Replacing a Disk in a VNX is quite a simple task if the correct procedure is followed (Discover the failed drive BED naviseccli -h SP_IP faults -list). In this post […]
Replacing a Disk in a VNX is quite a simple task if the correct procedure is followed (Discover the failed drive BED naviseccli -h SP_IP faults -list). In this post I will guide you through the process and provide a quick insight as to what happens under the hood. Firstly I insert the replacement disk in a free slot and run the getdisk command to ensure no data resides on the disk and also verify the firmware level on the disk:
Next I will run the zerodisk command with the getzeromark option, it returns an 8-digit number that is the address on the disk above which all the sectors are zeroed. This would be the expected initial zeromark for this disk and therefore no user data resides on this disk:
Unisphere Service Manager will be used to replace the drive and update the firmware.
1. Start USM
2. From the System screen, select Hardware > Hardware Replacement > Replace Faulted Disk.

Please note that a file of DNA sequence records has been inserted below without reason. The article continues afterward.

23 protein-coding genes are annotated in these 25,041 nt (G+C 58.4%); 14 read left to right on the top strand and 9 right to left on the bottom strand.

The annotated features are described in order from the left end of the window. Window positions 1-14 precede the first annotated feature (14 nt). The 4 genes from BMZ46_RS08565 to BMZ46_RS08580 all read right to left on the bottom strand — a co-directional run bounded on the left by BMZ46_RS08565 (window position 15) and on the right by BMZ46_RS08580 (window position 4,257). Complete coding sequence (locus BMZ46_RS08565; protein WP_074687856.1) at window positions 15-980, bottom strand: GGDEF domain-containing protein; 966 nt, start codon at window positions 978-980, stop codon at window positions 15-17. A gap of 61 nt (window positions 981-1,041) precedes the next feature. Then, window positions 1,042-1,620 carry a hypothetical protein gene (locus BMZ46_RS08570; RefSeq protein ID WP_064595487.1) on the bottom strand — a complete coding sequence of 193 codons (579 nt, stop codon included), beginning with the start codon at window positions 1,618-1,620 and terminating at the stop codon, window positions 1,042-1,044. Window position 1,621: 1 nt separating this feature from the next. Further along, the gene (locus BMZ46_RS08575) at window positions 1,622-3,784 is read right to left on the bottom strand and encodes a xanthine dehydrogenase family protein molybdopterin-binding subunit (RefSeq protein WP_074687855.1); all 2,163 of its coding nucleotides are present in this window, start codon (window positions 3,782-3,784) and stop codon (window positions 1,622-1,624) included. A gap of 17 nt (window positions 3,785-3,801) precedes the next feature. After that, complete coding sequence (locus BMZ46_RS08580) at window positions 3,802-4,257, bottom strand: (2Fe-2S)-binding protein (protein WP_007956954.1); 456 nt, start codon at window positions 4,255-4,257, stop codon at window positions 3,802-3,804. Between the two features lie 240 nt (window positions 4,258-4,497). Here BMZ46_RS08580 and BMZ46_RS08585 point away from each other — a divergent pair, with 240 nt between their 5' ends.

3. Follow the instructions that appear.
From the output in the image below you can get a clearer picture of the Raid Group ‘RG241’ (RAID 10) that the failed disk is part of, the disks that make up the RG and also how the internal LUNs are carved up. Here we have 16 private LUNs 8108-8123 which make up the base structure for a Private Raid Group (4+4 R10) which would be part of a larger Storage Pool:
From the SP logs you can check the Hot spare that was in use and also view the rebuild status. Running a naviseccli getdisk –hs is another method of determining HS in use.
You may also use Powershell to check the disk firmware revision:
naviseccli -h SP_IP getdisk 0_3_8 | select-string “Product Revision:”
Or using NaviCLI firmware option:
naviseccli -h SP_IP -user username -password password -scope 0 firmware filename -d B_E_D,B_E_D,……